What’s the Difference in Pond Aeration Compressors

aeration boil in pond

aeration boil in pond

The video below shows the difference of a rocking piston compressor and a linear diaphragm compressor. Both compressor output is over 4 cfm. The piston compressor is pushing 4.8 cfm and the linear at 4.2 cfm. Very similar output with very drastic effects of performance out in the pond at the diffuser boils.

The rocking piston compressor builds pressure to push the air deep into the pond. The deeper the water the more pressure the compressor has to overcome. Remember swimming to the deep end of a swimming pool and your ears pop? That is the water pressure that builds the deeper we go.

The rocking piston compressor, let’s call it mechanical, runs sort of like a car engine with a crankshaft, connecting rod(s) and piston(s) the electricity is the gas that spins the crankshaft which in turn makes the pistons move up and down, pulling air in and pushing it out to the diffusers. The limitation varies on compressor size but generally can push to the depths of 30 to 50 feet deep providing 30 psi or more depending on the compressor.

The diaphragm compressor is similar that in moves air but in a different way. There are two rubber discs on each end of a shaft. Around the shaft is a magnet, when electricity is applied the shaft moves back and forth, very fast, and with other rubber valves each movement intakes air and exhausts to the diffusers. The movement of the shaft is limited by the movement of the rubber discs. For example (these numbers are just for the example and do not represent actual sizes) we’ll say the movement is a half inch just sitting on the ground not hooked up to any tubing or diffuser. When we hook up to the diffusers at 4’ deep the movement of the shaft drops to 3/8 of an inch, going deeper to 6’ – 7’ we may only see a 1/8 of movement of the shaft. The less amount of movement back and forth provides less air moved and more pressure build up against the rubber discs.

The deeper the diffuser the more pressure is created by the water. This pressure is put back to the compressor making the shaft move less and less the deeper the diffuser is. Less movement means less air is being pumped and added stress on those rubber discs that will eventually fail.

As I got into this business I was led to believe the linear compressors would work up to 8’ deep. They actually do but have found you may be replacing the rubber discs every 6 months.

Two types of aeration compressors

Two types of aeration compressors

You can plainly see the difference from the piston compressor and diaphragm compressor in the video and the deepest depth was around 8 to 8 ½ feet deep. (the deeper the water the more water is moved and the larger the boil will be).The piston compressor had no problem of putting out 4.8 cfm to the diffusers while the linear at first didn’t even push air to the deepest diffuser until we worked the valves to push air to the deepest diffuser and once we did you see the boils are much smaller, which means less amount of water being moved as well. In our experience the linear compressors do work great and last a long time at 6′ of depth, pushing it would be 7′ and 8′ constant rebuild may be needed. At 9′ deep the compressor will be wore out with in 1-2 months.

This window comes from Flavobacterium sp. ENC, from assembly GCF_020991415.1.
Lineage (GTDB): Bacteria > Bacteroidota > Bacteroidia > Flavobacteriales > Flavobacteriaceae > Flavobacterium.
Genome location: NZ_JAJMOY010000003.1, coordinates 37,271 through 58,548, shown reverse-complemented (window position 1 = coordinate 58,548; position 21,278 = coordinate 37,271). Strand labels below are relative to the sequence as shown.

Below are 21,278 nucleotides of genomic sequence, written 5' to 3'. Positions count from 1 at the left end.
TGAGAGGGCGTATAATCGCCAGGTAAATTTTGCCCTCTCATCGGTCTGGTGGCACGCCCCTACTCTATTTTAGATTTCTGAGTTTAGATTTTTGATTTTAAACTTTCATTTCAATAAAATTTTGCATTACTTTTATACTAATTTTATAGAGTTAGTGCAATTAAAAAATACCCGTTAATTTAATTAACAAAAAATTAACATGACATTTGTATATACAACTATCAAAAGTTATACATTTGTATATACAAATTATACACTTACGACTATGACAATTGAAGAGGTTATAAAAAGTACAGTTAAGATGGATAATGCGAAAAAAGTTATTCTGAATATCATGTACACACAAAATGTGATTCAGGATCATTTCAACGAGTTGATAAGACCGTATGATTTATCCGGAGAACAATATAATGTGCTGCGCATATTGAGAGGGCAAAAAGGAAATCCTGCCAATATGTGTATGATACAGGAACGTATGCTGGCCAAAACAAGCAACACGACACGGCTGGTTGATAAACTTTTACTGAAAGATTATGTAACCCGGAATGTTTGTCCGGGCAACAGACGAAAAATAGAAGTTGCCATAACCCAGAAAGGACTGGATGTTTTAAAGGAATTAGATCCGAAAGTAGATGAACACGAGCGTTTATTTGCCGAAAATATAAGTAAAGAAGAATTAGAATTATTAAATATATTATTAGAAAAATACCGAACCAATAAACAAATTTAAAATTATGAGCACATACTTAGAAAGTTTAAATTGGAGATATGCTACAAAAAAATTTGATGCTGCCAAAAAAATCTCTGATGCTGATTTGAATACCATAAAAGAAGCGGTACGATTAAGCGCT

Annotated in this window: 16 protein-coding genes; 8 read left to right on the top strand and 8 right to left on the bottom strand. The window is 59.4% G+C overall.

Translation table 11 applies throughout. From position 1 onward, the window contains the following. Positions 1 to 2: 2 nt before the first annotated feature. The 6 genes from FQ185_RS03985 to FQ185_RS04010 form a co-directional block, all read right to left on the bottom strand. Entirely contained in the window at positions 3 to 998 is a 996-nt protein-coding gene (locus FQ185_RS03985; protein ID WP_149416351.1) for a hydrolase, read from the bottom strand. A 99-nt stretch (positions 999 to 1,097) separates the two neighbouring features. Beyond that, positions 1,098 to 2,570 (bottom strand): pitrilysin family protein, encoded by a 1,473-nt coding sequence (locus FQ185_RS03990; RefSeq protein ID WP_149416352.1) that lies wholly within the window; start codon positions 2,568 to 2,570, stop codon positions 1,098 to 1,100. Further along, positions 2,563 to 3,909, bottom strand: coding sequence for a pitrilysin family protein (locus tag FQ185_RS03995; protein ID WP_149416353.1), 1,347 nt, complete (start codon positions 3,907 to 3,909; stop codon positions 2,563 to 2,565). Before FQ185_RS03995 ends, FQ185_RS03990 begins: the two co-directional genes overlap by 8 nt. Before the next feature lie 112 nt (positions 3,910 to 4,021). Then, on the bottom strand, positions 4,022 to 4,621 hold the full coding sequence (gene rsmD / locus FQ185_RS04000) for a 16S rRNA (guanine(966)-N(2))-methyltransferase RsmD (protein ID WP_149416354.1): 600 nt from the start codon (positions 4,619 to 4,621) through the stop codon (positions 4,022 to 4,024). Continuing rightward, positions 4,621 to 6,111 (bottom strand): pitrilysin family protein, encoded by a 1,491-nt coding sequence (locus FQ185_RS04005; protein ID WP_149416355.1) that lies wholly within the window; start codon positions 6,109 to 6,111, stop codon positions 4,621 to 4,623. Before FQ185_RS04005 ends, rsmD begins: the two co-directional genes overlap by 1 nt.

Another item to look at with the linear diaphragm compressors is the tubing,. Typically when they are supplied as a kit with the diffusers, tubing, valves and compressors they need to be used and installed as per the instructions. If extra tubing is needed you’ll need to match the same size tubing that is supplied with the kit. Example of 1/2″ tubing that should be coming from the compressor and needing a few more feet to extend from the compressor should be 1/2″ If changing to 3/8″ tubing from the compressor to supply the 1/2″ tubing the flow will be restricted, creates back pressure and the compressor will fail prematurely.

The best way to know the depth of your pond is to get out here and measure it. Take a string and tie a weight to it and drop it in the pond. Pull up the string and measure from the weight to where the water line was.

About the author: Darrell Rhoades is the founder of Whatpond.com. A one man business, works full time in tool & die. It all started when he built his own pond for the family. Ran into pond issues and started the research with pond suppliers and conferences for pond management. He writes about pond building and pond management and sells pond management supplies, aeration & fountains and Practical hands on experiences at Whatpond.com. . No physical store, but has items in stock.